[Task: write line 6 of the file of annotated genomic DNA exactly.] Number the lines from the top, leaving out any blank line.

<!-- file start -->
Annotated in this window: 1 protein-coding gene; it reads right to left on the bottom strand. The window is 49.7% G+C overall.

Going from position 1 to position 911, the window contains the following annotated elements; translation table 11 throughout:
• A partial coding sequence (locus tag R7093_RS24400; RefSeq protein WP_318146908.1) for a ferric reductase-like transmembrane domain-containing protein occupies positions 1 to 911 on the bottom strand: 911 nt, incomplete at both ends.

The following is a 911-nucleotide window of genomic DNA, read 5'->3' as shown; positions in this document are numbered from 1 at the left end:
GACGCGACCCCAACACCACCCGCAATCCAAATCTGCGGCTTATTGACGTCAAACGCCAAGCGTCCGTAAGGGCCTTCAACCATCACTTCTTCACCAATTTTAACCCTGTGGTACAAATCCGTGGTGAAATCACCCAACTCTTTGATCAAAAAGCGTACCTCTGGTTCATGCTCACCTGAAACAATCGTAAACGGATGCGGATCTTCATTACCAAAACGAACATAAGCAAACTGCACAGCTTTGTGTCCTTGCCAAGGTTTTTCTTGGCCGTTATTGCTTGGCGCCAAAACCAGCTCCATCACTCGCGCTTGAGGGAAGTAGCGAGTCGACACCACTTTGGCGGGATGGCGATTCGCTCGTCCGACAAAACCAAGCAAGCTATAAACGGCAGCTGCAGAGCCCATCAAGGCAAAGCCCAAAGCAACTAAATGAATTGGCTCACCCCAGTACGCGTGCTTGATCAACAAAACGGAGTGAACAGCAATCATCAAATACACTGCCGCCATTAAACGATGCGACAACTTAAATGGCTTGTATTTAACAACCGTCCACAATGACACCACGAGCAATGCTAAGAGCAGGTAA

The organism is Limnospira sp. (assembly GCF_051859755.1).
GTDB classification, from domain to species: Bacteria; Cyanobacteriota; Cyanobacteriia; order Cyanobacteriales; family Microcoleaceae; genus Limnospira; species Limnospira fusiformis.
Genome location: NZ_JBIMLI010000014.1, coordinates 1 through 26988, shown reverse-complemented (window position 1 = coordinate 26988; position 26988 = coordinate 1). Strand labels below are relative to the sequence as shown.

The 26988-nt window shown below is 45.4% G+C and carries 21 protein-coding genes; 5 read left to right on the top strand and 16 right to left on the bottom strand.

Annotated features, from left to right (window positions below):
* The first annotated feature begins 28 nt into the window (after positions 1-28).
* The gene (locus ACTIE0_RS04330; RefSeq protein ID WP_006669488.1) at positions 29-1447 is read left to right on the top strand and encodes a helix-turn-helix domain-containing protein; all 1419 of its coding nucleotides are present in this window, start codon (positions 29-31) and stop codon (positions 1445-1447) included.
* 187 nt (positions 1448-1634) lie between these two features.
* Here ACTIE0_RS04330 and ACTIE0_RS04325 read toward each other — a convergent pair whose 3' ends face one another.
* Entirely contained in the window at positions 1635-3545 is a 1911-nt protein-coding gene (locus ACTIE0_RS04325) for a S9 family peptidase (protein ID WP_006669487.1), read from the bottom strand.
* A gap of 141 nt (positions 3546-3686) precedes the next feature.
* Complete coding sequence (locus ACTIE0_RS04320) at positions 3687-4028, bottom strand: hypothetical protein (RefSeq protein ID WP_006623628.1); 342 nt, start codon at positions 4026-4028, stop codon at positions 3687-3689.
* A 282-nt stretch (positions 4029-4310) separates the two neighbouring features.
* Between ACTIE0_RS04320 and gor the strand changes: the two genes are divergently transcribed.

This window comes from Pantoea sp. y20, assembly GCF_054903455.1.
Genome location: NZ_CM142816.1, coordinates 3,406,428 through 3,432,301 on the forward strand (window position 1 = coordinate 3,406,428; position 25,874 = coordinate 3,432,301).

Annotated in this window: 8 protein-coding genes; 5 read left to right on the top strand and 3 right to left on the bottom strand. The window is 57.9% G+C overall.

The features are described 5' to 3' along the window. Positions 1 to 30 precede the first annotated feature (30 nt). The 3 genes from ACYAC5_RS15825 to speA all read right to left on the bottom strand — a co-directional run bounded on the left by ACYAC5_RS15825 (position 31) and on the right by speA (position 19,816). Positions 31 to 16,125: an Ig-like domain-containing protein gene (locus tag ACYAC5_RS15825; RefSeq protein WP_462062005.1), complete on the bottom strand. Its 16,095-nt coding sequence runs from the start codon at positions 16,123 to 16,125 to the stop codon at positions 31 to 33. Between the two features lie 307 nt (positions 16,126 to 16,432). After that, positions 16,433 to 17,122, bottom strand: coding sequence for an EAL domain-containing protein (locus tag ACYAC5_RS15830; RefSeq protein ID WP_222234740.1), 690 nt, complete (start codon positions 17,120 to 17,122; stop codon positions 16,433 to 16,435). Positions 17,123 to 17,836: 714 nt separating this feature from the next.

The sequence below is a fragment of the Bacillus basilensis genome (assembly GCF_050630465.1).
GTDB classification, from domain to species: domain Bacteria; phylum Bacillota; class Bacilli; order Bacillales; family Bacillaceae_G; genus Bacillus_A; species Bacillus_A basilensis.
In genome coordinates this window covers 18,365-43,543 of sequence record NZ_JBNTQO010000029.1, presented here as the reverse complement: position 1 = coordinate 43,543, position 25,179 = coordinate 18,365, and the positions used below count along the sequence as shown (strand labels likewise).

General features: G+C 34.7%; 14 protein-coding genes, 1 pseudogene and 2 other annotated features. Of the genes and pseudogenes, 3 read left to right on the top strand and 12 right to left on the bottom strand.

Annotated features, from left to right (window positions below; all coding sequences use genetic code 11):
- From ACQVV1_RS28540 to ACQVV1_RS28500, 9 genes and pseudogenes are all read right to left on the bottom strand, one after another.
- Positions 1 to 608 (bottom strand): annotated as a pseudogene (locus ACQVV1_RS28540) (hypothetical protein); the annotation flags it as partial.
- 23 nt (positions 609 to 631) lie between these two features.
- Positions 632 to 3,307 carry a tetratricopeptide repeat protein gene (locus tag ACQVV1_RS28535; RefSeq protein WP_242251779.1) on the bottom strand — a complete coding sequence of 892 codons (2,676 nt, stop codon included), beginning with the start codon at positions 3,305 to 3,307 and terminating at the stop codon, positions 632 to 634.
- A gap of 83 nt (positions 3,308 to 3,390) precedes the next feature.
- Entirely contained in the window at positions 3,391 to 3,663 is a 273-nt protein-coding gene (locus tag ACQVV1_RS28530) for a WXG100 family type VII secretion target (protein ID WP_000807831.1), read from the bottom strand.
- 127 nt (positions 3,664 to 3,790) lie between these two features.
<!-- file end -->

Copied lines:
The organism is Limnospira sp. (assembly GCF_051859755.1).